Trends in the United States Real Estate Market

Median home prices reached $ 506,000 in Los Angeles County in March 2006, breaking the half-million-dollar mark for the first time in history. That figure is double the area’s median price just four years ago.

The good news for potential home buyers in other areas of the country is that a half million dollars can still buy a large chunk of housing in much of the rest of the United States. For example, even though central Oregon is experiencing significant increases in both population and home prices, the median price is lower than Los Angeles County, yet still higher than a number significant from other areas of the country. For example, the median home price in Bend increased more than 30% in 2005, to $ 327,500. Another central Oregon city, Madras, saw an 187% increase in the number of home sales in the first quarter of 2006.

The main force driving the home price boom in Oregon, as well as the Southwest and Pacific Northwest states, is the influx of Californians who are selling their more expensive homes and moving to areas where they can typically buy more. houses for less money. Another factor is that with rising values, many local homeowners are capitalizing on the equity in their homes and trading for more expensive ones.

Another area that is growing significantly is San Antonio, Texas, where the median home price increased more than 9% over the past year to $ 131,900. However, the San Antonio real estate market mirrored that of Los Angeles County, with few sales, even though prices were higher overall. There is also a considerable amount of new home construction in that area.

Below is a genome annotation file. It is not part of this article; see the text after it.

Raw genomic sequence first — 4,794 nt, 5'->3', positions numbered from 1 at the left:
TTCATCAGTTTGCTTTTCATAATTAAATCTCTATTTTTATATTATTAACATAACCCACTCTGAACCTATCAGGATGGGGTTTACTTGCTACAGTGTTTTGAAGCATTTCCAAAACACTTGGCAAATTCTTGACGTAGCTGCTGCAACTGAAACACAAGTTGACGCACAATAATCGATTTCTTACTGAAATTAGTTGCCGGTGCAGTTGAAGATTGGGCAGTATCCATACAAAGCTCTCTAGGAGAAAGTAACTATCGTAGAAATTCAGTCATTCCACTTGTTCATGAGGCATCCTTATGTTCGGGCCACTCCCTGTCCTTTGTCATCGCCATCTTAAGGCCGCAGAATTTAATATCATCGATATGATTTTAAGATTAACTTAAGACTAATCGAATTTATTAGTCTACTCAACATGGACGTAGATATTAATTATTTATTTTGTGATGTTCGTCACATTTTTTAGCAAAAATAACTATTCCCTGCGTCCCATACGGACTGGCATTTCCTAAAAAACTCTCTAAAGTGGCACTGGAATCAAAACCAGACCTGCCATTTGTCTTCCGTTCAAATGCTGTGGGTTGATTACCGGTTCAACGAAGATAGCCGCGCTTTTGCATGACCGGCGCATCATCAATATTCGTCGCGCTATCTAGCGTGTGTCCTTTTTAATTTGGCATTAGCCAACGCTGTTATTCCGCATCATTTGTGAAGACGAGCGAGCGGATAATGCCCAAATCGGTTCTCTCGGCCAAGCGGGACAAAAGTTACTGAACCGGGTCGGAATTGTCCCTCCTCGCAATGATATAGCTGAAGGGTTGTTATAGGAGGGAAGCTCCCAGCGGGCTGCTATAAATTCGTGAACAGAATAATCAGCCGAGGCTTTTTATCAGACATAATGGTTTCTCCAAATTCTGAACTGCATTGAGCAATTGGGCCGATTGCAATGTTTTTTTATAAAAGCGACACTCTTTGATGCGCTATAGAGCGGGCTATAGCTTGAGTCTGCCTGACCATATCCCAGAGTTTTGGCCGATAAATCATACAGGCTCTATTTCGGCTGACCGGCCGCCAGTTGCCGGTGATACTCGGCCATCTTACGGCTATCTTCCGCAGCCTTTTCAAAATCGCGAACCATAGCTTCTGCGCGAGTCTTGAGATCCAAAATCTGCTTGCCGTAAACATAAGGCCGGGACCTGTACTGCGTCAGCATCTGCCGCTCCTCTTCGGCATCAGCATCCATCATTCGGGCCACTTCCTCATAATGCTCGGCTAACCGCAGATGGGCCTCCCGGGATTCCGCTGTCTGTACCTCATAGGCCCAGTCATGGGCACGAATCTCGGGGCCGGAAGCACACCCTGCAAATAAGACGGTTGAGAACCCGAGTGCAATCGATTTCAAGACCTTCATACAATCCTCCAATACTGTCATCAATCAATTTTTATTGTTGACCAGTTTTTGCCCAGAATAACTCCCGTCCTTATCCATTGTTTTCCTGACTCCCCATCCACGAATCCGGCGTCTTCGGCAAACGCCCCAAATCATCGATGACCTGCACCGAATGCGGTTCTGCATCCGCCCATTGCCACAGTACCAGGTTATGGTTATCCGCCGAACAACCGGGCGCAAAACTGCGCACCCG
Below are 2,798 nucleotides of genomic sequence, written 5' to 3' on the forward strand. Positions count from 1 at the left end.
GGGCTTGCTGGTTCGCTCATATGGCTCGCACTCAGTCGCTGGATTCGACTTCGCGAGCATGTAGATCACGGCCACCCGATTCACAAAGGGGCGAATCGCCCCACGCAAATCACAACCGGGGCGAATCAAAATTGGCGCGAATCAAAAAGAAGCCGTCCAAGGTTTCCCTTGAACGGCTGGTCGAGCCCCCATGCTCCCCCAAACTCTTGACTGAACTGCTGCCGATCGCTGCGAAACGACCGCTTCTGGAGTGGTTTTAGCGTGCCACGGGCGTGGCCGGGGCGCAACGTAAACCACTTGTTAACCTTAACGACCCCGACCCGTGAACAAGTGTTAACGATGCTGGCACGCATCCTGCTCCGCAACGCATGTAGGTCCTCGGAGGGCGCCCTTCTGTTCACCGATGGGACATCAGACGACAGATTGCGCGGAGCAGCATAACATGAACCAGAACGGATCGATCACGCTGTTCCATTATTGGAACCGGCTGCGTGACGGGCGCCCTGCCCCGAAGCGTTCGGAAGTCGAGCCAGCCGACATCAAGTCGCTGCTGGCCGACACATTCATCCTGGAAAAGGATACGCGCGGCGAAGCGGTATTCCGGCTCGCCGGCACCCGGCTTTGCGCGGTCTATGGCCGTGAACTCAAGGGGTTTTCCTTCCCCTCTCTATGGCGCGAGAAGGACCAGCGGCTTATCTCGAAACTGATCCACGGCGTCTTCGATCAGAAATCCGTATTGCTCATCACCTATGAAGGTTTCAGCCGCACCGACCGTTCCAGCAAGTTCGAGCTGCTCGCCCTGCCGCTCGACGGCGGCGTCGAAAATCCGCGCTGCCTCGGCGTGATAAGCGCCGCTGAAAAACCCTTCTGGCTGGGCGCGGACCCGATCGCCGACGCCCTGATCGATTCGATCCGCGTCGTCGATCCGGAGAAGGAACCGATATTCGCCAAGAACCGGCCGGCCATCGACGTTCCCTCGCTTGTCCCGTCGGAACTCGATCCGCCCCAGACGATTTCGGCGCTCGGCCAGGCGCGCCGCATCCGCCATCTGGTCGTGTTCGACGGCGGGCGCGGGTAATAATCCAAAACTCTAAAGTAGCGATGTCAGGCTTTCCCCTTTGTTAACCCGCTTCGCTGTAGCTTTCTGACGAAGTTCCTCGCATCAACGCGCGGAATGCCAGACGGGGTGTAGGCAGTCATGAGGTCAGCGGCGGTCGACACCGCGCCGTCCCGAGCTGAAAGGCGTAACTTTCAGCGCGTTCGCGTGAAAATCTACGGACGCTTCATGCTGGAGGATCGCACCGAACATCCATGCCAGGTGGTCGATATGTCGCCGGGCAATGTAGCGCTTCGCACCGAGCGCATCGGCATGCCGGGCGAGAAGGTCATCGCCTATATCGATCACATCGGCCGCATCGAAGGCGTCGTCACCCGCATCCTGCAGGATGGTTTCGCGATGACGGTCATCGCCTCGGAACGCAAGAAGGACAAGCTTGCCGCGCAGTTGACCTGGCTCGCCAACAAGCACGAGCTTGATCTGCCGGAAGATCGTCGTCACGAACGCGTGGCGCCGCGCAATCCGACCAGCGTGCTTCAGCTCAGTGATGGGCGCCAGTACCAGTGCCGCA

Some areas of California are booming as a result of skyrocketing prices in Southern California. One of the busiest is the area that includes Riverside, Ontario and San Bernardino, which has seen an unprecedented increase in new residents between 2000 and 2004, an estimated 46,000 of whom were transplants from the greater Los Angeles area.

In the southeastern United States, Florida also continues to grow at a rapid pace, driven in large part by an influx of former residents of the New York City metropolitan area. In fact, an estimated 41,500 people moved from that area to Orlando, Miami and Tampa in 2004. One of the reasons the area is experiencing such rapid growth is job opportunities. The area’s work scene was once dominated by Disney World, but that’s no longer the case.

Copyright © 2006 Jeanette J. Fisher

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